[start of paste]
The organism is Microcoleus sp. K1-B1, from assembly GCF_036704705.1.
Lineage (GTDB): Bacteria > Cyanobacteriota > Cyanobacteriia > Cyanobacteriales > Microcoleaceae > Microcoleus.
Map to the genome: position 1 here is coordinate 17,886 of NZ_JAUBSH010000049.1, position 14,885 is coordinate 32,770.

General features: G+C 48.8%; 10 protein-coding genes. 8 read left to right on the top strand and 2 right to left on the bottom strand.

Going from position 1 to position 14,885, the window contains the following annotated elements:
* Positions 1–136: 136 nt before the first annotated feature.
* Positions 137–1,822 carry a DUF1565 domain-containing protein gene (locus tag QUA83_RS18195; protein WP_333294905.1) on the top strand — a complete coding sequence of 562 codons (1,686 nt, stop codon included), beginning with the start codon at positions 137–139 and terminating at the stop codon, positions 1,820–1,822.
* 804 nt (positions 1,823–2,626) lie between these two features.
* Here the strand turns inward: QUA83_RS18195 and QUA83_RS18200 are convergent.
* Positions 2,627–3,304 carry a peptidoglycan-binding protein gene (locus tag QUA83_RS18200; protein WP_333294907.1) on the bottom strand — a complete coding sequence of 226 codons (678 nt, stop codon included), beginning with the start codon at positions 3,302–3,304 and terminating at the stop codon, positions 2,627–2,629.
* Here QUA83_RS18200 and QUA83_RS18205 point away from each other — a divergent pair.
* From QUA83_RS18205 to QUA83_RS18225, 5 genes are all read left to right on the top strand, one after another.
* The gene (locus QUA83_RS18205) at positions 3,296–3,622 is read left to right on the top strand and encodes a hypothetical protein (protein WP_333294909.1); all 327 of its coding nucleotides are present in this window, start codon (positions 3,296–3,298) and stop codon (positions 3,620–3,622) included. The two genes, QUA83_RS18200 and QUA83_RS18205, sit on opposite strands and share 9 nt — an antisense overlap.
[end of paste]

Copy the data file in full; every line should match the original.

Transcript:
The organism is Microcoleus sp. K1-B1, from assembly GCF_036704705.1.
Lineage (GTDB): Bacteria > Cyanobacteriota > Cyanobacteriia > Cyanobacteriales > Microcoleaceae > Microcoleus.
Map to the genome: position 1 here is coordinate 17,886 of NZ_JAUBSH010000049.1, position 14,885 is coordinate 32,770.

General features: G+C 48.8%; 10 protein-coding genes. 8 read left to right on the top strand and 2 right to left on the bottom strand.

Going from position 1 to position 14,885, the window contains the following annotated elements:
* Positions 1–136: 136 nt before the first annotated feature.
* Positions 137–1,822 carry a DUF1565 domain-containing protein gene (locus tag QUA83_RS18195; protein WP_333294905.1) on the top strand — a complete coding sequence of 562 codons (1,686 nt, stop codon included), beginning with the start codon at positions 137–139 and terminating at the stop codon, positions 1,820–1,822.
* 804 nt (positions 1,823–2,626) lie between these two features.
* Here the strand turns inward: QUA83_RS18195 and QUA83_RS18200 are convergent.
* Positions 2,627–3,304 carry a peptidoglycan-binding protein gene (locus tag QUA83_RS18200; protein WP_333294907.1) on the bottom strand — a complete coding sequence of 226 codons (678 nt, stop codon included), beginning with the start codon at positions 3,302–3,304 and terminating at the stop codon, positions 2,627–2,629.
* Here QUA83_RS18200 and QUA83_RS18205 point away from each other — a divergent pair.
* From QUA83_RS18205 to QUA83_RS18225, 5 genes are all read left to right on the top strand, one after another.
* The gene (locus QUA83_RS18205) at positions 3,296–3,622 is read left to right on the top strand and encodes a hypothetical protein (protein WP_333294909.1); all 327 of its coding nucleotides are present in this window, start codon (positions 3,296–3,298) and stop codon (positions 3,620–3,622) included. The two genes, QUA83_RS18200 and QUA83_RS18205, sit on opposite strands and share 9 nt — an antisense overlap.